This petition was submitted during the 2015–2017 Conservative government
Petition Ban the sale of fireworks to the public and only approve organised displays.
Every year 1000's of people are hurt, burnt, maimed and even lose their lives through accidents involving fireworks.
Every year people are terrorised by the misuse of fireworks.
Every year animals are hurt and traumatised by fireworks.
Ban them please.
This petition is closed This petition ran for 6 months
The Petitions Committee decided not to debate this petition
The Petitions Committee has decided not to schedule a debate on this petition. When it decides which petitions should be debated, the Committee looks at whether the subject has recently been debated by the House of Commons.
There was a debate on Monday 6 June on a petition that called for restrictions on the use of fireworks. The Committee has therefore decided not to schedule a debate on this subject again, because it is only a few months since the last debate.
You can watch the debate here:
You can read a transcript of the debate here:
You can read the petition here:
Government acknowledges genuine concerns about the use and, the misuse, of fireworks. Legislation restricts the sale of fireworks and controls their use, and we have no plans to extend this further.
Read the response in full
The government recognises the concerns raised about the use of fireworks by the public, particularly the potential distress caused by the use of noisy fireworks to pets, livestock and the public, and injuries caused by accidents and the misuse of fireworks.
Many individuals enjoy being able to hold private fireworks displays at home, and have a sensible and responsible attitude to their use. Indeed, the majority of the public who use fireworks do so in a safe and considerate way; it is only an anti-social minority that uses them dangerously and inconsiderately.
While members of the public can hold private firework displays at any time of the year, they are subject to strict curfews which prevent fireworks being used after 11pm, except on a limited number of specific nights of the year around the traditional celebrations of 5th November, New Year, Chinese New Year and Diwali when they can be used up to midnight (5th November) or 1am (New Year, Chinese New Year and Diwali).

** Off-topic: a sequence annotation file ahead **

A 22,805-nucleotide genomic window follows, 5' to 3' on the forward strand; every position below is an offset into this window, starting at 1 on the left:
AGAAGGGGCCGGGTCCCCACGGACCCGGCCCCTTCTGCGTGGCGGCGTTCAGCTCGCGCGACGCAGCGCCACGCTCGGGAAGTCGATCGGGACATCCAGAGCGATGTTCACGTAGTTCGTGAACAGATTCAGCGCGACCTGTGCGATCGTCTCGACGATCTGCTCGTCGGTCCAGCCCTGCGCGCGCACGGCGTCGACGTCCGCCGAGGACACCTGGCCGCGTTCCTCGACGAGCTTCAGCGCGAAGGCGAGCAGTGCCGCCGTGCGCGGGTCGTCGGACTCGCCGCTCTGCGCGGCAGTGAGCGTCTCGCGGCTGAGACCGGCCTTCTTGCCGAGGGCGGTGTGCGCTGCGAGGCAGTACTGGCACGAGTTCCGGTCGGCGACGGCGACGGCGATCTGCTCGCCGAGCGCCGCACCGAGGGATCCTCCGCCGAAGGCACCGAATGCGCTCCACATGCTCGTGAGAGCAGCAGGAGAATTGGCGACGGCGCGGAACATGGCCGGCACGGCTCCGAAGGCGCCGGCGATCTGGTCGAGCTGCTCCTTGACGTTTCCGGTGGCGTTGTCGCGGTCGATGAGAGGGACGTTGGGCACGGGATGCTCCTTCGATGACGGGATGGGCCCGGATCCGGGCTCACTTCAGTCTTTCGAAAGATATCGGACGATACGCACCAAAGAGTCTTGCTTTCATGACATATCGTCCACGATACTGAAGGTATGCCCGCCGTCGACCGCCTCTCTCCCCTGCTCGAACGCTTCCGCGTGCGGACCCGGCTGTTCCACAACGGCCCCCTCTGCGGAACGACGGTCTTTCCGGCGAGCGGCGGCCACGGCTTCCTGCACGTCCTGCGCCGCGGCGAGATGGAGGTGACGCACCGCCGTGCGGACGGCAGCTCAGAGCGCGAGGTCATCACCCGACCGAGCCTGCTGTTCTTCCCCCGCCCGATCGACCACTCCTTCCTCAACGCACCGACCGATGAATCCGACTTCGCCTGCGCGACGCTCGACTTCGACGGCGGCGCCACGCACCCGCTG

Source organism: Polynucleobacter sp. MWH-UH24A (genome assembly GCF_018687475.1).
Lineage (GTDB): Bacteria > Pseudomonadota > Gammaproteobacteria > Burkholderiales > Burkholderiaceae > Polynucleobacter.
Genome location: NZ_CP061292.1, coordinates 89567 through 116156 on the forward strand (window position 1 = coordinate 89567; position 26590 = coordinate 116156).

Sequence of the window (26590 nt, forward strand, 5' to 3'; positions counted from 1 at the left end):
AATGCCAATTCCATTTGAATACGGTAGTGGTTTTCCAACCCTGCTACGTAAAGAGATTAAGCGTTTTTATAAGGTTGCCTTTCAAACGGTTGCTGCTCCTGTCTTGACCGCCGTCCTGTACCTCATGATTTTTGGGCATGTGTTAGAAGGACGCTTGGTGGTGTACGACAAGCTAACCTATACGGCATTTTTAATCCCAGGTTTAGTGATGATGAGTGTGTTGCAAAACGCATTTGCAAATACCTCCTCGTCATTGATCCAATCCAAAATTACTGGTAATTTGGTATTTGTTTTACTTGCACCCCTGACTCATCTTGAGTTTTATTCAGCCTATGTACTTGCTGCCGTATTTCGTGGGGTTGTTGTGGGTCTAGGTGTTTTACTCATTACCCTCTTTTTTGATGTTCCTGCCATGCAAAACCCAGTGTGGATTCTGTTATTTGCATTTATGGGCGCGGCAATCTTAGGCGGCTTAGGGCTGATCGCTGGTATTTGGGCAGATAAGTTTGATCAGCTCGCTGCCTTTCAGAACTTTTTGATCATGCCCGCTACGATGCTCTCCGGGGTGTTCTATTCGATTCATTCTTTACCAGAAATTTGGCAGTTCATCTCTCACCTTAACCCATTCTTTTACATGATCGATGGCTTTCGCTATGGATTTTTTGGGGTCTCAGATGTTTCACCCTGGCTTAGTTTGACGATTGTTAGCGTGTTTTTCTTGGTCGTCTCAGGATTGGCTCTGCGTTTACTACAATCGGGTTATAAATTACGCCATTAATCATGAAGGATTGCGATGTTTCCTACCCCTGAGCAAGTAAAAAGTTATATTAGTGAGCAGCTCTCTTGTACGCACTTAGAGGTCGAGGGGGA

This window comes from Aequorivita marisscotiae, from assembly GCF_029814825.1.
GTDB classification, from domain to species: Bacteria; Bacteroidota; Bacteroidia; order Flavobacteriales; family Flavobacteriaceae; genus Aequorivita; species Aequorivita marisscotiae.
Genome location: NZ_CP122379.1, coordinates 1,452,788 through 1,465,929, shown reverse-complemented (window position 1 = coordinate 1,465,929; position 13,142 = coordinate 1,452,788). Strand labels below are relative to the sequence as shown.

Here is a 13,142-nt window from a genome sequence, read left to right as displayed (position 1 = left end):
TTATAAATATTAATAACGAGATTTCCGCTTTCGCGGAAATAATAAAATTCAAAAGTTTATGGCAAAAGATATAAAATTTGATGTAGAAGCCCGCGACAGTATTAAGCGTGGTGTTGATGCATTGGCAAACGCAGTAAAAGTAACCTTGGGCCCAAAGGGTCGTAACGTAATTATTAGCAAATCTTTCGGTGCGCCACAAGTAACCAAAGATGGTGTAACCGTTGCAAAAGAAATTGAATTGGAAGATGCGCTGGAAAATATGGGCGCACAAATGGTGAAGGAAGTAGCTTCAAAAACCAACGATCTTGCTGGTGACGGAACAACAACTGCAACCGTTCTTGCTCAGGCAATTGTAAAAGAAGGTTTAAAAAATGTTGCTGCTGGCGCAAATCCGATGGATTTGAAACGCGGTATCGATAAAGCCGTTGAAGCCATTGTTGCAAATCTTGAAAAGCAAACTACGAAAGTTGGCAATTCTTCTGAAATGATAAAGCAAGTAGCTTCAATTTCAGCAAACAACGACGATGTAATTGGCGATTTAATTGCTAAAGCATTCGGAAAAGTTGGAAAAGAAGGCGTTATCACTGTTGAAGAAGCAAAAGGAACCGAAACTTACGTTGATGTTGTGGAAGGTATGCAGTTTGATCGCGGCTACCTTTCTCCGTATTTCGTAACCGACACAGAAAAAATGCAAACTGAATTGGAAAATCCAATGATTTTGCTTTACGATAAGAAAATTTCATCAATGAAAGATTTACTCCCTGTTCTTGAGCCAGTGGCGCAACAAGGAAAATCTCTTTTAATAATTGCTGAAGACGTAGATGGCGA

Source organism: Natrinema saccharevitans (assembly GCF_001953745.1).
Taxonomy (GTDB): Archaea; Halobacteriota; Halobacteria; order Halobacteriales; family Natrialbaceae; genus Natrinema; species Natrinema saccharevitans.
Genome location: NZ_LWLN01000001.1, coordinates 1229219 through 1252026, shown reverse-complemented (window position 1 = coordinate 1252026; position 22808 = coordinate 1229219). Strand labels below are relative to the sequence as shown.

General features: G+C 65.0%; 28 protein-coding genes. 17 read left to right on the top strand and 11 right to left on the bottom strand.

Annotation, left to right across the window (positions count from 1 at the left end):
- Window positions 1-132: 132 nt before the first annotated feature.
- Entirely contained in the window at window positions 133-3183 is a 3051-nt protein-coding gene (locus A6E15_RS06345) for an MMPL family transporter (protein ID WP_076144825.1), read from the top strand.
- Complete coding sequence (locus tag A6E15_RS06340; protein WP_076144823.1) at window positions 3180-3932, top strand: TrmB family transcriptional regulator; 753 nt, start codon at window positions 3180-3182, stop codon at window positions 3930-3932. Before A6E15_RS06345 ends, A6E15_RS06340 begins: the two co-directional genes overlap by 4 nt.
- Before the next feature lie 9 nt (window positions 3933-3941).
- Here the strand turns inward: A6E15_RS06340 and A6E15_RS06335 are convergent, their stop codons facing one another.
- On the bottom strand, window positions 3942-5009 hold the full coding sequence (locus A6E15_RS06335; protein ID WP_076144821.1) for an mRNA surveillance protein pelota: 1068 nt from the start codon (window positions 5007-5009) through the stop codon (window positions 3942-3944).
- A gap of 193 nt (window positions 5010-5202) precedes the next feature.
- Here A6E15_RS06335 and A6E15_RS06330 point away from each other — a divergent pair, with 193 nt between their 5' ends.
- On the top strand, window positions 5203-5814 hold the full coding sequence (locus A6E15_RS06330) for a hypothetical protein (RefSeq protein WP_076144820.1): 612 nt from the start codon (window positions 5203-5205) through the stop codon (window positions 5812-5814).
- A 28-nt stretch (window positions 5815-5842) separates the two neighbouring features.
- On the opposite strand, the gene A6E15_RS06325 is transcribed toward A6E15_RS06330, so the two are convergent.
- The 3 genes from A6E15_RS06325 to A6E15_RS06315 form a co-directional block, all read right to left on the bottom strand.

Retailers are restricted to selling fireworks for limited periods around these four traditional occasions, unless they have a valid licence specifically allowing all year round sales.
There is maximum noise level of 120 decibels on fireworks sold to the public, and local authorities have powers to deal with excessive firework noise. There is also a prohibition on setting off fireworks in a public place, enforceable by the police with tough sanctions for non-compliance.
There is government-sponsored advice and guidance to support the responsible and considerate use of fireworks on the Safer Fireworks website.
While any firework-related injury is a cause for concern, the number of injuries are significantly lower than suggested. Furthermore, the latest official statistics, demonstrate that there is a downward trend in hospital admissions in England (arising from the discharge of fireworks) with 28% decrease between 2010 and 2014/15, when there were 114 admissions.
The government will continue to focus on reducing accidents and nuisance by encouraging industry, retailers and others to promote responsible use through guidance and public education. We urge those using fireworks to be considerate to their neighbours and give sufficient notice of firework use, particularly where they are proposing to let off fireworks in the vicinity of animals, especially livestock, where they should notify owners of livestock nearby of their plans.
The government considers these controls effectively manage and reduce the level of risk posed by the public use of fireworks, and that to bring in further restrictions would be detrimental to an important British tradition reflecting our history and multi-culturalism. There are no plans at the moment to place further limitations on their use.
Department for Business, Energy and Industrial Strategy